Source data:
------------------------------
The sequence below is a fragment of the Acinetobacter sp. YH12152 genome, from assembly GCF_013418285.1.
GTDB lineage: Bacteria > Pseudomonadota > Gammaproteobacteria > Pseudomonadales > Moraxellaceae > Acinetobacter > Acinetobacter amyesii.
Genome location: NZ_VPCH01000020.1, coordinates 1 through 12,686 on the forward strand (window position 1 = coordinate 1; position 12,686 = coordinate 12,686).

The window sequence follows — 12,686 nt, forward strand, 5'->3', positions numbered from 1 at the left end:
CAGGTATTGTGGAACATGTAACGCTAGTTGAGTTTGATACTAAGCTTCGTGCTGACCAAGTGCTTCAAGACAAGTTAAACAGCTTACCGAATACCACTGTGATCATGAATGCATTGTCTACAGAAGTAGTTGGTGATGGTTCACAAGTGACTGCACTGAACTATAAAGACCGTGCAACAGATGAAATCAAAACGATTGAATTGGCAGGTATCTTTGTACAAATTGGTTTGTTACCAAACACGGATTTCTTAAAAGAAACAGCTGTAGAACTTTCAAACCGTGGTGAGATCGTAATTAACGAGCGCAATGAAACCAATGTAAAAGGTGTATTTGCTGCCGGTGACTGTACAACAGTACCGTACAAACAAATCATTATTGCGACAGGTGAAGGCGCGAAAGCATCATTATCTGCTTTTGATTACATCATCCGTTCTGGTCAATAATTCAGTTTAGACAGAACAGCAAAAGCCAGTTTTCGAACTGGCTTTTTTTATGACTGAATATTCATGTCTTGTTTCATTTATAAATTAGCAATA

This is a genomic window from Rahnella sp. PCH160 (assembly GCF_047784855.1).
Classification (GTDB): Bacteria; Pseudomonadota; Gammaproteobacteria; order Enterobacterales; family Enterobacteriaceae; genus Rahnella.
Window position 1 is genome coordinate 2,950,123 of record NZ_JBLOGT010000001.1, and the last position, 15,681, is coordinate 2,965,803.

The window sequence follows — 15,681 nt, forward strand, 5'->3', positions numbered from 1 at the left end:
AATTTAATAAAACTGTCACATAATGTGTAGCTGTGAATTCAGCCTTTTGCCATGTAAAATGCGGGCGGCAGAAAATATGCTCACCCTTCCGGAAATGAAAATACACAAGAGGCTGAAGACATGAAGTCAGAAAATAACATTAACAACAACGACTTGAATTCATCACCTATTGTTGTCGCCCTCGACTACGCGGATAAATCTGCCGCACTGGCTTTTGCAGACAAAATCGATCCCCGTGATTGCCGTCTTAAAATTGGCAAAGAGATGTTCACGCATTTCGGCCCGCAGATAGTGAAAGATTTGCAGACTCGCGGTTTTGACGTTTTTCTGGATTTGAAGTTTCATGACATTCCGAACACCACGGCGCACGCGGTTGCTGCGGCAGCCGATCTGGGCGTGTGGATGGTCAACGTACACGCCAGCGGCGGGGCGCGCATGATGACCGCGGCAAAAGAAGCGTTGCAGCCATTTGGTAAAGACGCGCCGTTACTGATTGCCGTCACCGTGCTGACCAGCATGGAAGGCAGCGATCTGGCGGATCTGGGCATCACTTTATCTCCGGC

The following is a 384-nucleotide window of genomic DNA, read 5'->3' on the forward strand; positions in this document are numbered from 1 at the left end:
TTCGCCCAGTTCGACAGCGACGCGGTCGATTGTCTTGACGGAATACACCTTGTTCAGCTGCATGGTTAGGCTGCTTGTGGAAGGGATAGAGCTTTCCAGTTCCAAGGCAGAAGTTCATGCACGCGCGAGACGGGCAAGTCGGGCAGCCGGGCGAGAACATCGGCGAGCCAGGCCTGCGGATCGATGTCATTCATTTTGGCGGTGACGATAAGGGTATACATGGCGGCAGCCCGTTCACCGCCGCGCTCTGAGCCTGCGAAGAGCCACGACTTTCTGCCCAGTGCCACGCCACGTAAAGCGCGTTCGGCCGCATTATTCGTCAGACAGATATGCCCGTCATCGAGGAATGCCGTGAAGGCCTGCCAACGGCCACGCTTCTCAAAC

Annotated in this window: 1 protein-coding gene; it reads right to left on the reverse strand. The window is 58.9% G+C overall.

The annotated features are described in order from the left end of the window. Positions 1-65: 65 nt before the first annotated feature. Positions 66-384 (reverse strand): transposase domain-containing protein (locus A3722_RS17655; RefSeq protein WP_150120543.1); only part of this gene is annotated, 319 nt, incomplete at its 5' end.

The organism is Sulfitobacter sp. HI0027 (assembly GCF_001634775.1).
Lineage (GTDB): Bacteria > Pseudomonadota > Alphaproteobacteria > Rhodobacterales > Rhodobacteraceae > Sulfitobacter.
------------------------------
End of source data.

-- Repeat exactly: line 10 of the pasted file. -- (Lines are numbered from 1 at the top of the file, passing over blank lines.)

AATTTAATAAAACTGTCACATAATGTGTAGCTGTGAATTCAGCCTTTTGCCATGTAAAATGCGGGCGGCAGAAAATATGCTCACCCTTCCGGAAATGAAAATACACAAGAGGCTGAAGACATGAAGTCAGAAAATAACATTAACAACAACGACTTGAATTCATCACCTATTGTTGTCGCCCTCGACTACGCGGATAAATCTGCCGCACTGGCTTTTGCAGACAAAATCGATCCCCGTGATTGCCGTCTTAAAATTGGCAAAGAGATGTTCACGCATTTCGGCCCGCAGATAGTGAAAGATTTGCAGACTCGCGGTTTTGACGTTTTTCTGGATTTGAAGTTTCATGACATTCCGAACACCACGGCGCACGCGGTTGCTGCGGCAGCCGATCTGGGCGTGTGGATGGTCAACGTACACGCCAGCGGCGGGGCGCGCATGATGACCGCGGCAAAAGAAGCGTTGCAGCCATTTGGTAAAGACGCGCCGTTACTGATTGCCGTCACCGTGCTGACCAGCATGGAAGGCAGCGATCTGGCGGATCTGGGCATCACTTTATCTCCGGC